Prickly Pear season is upon us in far West Texas

Printed with the permission of the Alpine Avalanche – July 20, 2017

Prickly Pear growing wild in Fort Davis.

I took this photo last year near the Fort Davis Presbyterian Church.

A couple months ago, we decided that we wanted to plant prickly pear cactuses as one of our landscape components. They seem to thrive everywhere in the Trans-Pecos.

They have large, colorful blossoms that are yellow, pink, red or purple and grow from the tip of cactus pads, which later ripen into delicious reddish-purple fruit. Many varieties of prickly pear cactus grow wild throughout the deserts of the Southwest.

A Prickly Pear cactus in bloom.

We wanted ours to fill a blank dirt space between a newly constructed and stuccoed wall and a heavily-traveled sidewalk. We knew we only wanted the thornless variety… and they aren’t as easy to find as the thorn-filled cacti, which are literally everywhere out here. You probably can’t throw a rock without hitting one of those thorny plants.

We’d just missed the native cactus sale at the Chihuahuan Desert Research Institute as well as the native plant sale in Alpine. I could order pads online but wanted bigger, more established plants for instant impact.

Asking around, we were ultimately gifted with potted thornless prickly pear from our friends Beth and Larry Francell, as well as cuttings from an enormous plant in the front yard of our friends Debbie and Mike Murphy.

We dug holes, stuck the plants in, filled them with soil and watered them deeply for a few days. Before we knew it, the shock of relocation wore off the plants, the pads swelled and new little buds started to pop up all over the cactus pads! Just a couple months into this landscaping adventure, the plants have all more than doubled in size, have bloomed beautiful yellow flowers, and are filling with fruit. Talk about hardy plants.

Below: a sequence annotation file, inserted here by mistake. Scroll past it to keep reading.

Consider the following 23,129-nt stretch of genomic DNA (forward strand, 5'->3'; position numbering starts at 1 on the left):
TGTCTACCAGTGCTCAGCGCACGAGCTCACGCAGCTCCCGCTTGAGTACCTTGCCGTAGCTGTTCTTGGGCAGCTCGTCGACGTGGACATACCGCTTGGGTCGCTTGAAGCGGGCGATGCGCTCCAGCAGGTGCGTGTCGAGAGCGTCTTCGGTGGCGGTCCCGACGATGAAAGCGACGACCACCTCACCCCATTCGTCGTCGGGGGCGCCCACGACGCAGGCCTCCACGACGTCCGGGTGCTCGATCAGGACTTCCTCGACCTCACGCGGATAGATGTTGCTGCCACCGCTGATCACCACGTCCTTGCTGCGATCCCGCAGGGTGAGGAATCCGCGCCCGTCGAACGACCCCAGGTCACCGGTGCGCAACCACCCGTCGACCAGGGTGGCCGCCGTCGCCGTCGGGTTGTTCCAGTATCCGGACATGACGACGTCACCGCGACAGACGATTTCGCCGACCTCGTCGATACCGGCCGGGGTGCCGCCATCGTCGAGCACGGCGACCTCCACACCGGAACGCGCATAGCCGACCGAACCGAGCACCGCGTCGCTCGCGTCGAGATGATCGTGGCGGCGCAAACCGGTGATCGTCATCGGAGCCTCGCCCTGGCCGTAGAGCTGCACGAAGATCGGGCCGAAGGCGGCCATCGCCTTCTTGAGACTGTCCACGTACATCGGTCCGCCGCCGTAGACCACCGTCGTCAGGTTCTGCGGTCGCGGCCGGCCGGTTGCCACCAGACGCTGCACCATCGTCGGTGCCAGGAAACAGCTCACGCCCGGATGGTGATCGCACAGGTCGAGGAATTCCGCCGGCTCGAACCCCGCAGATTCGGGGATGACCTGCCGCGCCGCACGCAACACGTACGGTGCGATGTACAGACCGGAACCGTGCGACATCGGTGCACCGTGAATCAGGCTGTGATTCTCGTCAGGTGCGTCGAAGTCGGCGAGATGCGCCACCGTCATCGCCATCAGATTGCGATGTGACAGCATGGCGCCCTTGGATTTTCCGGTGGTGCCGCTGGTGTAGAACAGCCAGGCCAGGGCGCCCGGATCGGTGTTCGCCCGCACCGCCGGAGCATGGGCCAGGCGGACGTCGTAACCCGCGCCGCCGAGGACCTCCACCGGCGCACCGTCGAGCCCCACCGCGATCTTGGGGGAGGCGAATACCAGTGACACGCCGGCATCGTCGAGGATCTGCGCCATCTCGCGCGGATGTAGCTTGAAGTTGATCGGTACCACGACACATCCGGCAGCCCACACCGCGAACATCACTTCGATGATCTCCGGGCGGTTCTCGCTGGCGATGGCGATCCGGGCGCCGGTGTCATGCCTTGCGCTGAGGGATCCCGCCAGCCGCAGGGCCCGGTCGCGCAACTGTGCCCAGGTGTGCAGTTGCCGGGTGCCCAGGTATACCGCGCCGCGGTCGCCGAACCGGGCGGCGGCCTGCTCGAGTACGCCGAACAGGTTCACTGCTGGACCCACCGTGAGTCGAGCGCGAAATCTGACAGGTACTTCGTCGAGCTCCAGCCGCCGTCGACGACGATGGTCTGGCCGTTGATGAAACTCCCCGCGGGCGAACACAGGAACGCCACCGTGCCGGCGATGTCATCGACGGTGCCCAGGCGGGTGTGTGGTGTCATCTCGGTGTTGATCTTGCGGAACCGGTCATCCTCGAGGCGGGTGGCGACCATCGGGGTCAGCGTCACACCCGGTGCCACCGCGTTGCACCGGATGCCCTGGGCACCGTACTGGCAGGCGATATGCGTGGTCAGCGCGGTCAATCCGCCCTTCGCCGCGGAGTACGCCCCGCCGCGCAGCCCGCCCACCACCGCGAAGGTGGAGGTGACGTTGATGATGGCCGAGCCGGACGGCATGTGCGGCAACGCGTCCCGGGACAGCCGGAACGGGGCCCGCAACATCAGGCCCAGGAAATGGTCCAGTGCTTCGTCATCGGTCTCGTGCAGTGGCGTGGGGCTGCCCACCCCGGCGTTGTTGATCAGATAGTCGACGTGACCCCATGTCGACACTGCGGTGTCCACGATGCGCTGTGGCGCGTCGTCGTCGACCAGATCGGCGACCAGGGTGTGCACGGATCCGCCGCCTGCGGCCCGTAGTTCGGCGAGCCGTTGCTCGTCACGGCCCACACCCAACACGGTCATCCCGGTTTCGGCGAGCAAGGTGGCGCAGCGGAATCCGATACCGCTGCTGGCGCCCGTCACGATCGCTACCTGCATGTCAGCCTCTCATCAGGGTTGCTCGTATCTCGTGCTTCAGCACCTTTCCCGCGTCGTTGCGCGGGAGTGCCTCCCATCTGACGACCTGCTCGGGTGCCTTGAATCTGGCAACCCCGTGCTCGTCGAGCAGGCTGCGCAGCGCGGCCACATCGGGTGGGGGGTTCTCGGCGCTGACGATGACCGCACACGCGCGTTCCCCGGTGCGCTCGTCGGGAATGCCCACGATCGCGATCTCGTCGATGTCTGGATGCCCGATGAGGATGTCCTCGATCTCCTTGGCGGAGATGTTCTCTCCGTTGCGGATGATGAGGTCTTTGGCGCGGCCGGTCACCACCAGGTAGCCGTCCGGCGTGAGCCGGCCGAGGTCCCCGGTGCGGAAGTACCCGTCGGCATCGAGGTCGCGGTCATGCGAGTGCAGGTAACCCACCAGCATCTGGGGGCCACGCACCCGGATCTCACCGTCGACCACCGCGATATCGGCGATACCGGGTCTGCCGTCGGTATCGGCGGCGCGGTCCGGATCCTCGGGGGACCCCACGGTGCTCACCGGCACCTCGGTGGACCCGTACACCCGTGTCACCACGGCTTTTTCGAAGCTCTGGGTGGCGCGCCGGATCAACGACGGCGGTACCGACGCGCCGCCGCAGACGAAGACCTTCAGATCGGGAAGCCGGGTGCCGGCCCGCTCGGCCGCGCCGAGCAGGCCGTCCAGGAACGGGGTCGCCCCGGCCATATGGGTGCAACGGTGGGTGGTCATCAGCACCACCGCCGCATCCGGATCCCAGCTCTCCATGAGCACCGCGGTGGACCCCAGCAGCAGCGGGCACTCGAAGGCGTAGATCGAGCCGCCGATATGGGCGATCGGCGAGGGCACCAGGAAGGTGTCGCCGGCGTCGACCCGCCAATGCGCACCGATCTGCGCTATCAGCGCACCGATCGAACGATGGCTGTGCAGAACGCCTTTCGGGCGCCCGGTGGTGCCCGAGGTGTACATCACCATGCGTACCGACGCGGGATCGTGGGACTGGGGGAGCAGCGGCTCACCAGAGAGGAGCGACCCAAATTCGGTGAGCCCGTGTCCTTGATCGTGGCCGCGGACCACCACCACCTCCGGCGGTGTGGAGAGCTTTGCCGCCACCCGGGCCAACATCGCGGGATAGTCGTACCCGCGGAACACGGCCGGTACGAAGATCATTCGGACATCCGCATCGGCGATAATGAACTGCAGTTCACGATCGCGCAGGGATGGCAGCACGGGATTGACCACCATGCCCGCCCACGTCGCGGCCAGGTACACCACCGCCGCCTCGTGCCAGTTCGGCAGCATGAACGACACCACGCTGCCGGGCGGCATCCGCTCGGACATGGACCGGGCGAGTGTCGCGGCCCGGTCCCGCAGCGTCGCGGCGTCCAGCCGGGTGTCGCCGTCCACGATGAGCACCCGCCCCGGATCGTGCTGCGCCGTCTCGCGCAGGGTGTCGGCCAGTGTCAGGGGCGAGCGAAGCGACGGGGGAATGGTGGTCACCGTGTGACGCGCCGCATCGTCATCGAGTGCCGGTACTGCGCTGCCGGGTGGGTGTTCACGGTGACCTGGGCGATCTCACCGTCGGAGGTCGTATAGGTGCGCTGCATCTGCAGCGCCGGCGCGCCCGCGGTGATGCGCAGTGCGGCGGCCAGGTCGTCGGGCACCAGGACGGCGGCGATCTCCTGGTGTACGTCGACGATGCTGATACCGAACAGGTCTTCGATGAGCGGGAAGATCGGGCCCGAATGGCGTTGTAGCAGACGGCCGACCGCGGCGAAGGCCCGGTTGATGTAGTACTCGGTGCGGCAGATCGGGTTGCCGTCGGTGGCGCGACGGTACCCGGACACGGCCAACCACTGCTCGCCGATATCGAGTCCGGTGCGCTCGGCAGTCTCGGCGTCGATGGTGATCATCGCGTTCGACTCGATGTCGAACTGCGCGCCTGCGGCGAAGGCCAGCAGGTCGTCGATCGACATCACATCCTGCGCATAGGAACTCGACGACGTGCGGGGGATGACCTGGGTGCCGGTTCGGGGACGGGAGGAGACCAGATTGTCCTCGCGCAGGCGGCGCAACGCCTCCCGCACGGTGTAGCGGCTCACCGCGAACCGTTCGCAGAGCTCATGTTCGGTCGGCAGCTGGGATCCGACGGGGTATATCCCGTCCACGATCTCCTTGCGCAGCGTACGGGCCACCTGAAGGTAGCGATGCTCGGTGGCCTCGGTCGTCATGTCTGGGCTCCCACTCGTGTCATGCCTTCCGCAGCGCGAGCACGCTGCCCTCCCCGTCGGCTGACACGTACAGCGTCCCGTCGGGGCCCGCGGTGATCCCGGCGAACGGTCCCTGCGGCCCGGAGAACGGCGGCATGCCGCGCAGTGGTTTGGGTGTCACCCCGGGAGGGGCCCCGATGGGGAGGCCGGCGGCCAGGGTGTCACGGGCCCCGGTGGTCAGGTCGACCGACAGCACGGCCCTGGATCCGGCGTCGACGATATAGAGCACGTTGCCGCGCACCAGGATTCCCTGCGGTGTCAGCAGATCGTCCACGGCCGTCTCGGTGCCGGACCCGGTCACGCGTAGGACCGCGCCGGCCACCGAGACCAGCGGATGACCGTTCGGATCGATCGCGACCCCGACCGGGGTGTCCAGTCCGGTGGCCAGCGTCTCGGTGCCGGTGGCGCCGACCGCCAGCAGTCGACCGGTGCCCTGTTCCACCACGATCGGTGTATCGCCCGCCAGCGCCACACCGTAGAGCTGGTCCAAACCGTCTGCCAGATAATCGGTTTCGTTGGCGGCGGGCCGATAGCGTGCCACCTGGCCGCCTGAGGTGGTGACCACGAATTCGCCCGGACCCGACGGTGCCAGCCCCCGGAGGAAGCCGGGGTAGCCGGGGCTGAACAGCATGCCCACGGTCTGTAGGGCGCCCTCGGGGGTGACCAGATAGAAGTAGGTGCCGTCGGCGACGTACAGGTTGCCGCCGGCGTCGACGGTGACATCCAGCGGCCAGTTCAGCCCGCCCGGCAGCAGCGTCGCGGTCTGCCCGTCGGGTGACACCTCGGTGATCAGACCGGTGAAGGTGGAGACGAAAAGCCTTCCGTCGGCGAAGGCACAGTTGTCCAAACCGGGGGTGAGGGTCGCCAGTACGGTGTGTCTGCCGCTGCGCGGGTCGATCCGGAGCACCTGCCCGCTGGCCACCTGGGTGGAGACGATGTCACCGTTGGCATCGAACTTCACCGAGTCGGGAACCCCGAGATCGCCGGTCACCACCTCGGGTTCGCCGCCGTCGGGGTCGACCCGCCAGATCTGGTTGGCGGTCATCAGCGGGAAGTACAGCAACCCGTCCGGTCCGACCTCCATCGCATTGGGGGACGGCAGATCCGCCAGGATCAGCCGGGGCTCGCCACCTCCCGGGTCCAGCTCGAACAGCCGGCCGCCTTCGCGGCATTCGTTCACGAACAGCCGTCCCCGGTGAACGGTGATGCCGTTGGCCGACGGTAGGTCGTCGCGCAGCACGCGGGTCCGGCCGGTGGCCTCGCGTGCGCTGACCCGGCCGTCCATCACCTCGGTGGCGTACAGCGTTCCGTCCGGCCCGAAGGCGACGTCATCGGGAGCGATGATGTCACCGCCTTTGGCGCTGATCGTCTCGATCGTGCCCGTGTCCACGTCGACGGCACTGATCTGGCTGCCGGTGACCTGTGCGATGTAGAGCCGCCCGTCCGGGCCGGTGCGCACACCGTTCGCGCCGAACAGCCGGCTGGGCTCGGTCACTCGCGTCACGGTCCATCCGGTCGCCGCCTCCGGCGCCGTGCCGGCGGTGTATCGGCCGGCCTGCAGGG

“Nopal” is Spanish for cactus. It has been a staple food for Native Americans for centuries. In Mexican and Mexican-American cultures, nopal (specifically prickly pear) is part of the diet – but only the young plants are eaten because the older they get the tougher they are.

The prickly pear juice from the fruit (which are called “tunas”) is used commonly in jellies, candies and the famous prickly pear margarita.

The inside of a Prickly Pear fruit - also known as a 'tuna' - gives your culinary dishes this bright color and flavor.

A tuna, above, and a prickly pear margarita below.


Containing fiber and pectin, it is thought that ingesting the cactus can lower blood glucose by decreasing sugar absorption in the stomach and intestine. Some research has shown it can possibly even lower cholesterol levels and kill viruses in the body.

Before I had my own prickly pear garden, I was unaware of the health benefits and history of this amazing plant. Sure, I’d eaten Nopalito Salad many times at a favorite old San Antonio restaurant, and drank my fair share of bright pink prickly pear margaritas, but I didn’t fully appreciate the cactus and all it has to offer.

Beware that even if these cactuses aren’t covered with those beastly thorns doesn’t mean they’re without them. They still live up to the name of prickly pear with teeny little thorns you can’t see, but certainly can feel.

Wear gloves if ever you handle them. Take my advice – I managed to get two little thorns right under my fingernail and luckily, was able to tweeze them out quickly. If you’re picking the tunas, use tongs and wear gloves, and be extra careful to remove all the thorns before using them for food or beverages. And, be sure you’re not trespassing if you’re picking tunas from cactuses other than in the right-of-ways.

My most recent roadside harvest of tunas.
I saw this in Balmorhea a couple years ago. Prickly Pears make me happy.

Someone painted happy faces on prickly pear cactuses on the interstate in Balmorhea, Texas a few years ago. It made me laugh out loud when I saw the artwork.


Prickly Pear Salad Dressing 
1/2 cup prickly pear puree
1/3 cup salad oil (not olive oil – I like Avocado oil for salad dressings)
1 tsp. salt
1 tsp. sugar
3 to 4 Tbs. tarragon white wine vinegar

Shake all ingredients together in a covered jar. Makes about 1 cup. This pretty pink dressing is thin like an oil and vinegar dressing, but lower in calories. Good on fruit salads and tossed green salads.


Prickly Pear Marmalade
4 cups chopped prickly pears
1 cup sliced lemon
2 oranges
1 or more cups of sugar (see below)

Chop orange peel and pulp. Add 4 cups water to lemon and orange. Let stand 12 to 18 hours in a cool place. Boil until peel is tender. Cool. Measure lemon, orange and water in which cooked. Add chopped prickly pears and 1 cup of sugar for each cup of combined pear, lemon, orange and water. Boil to the jellying point. Pour, boiling hot, into hot jars. Seal at once.


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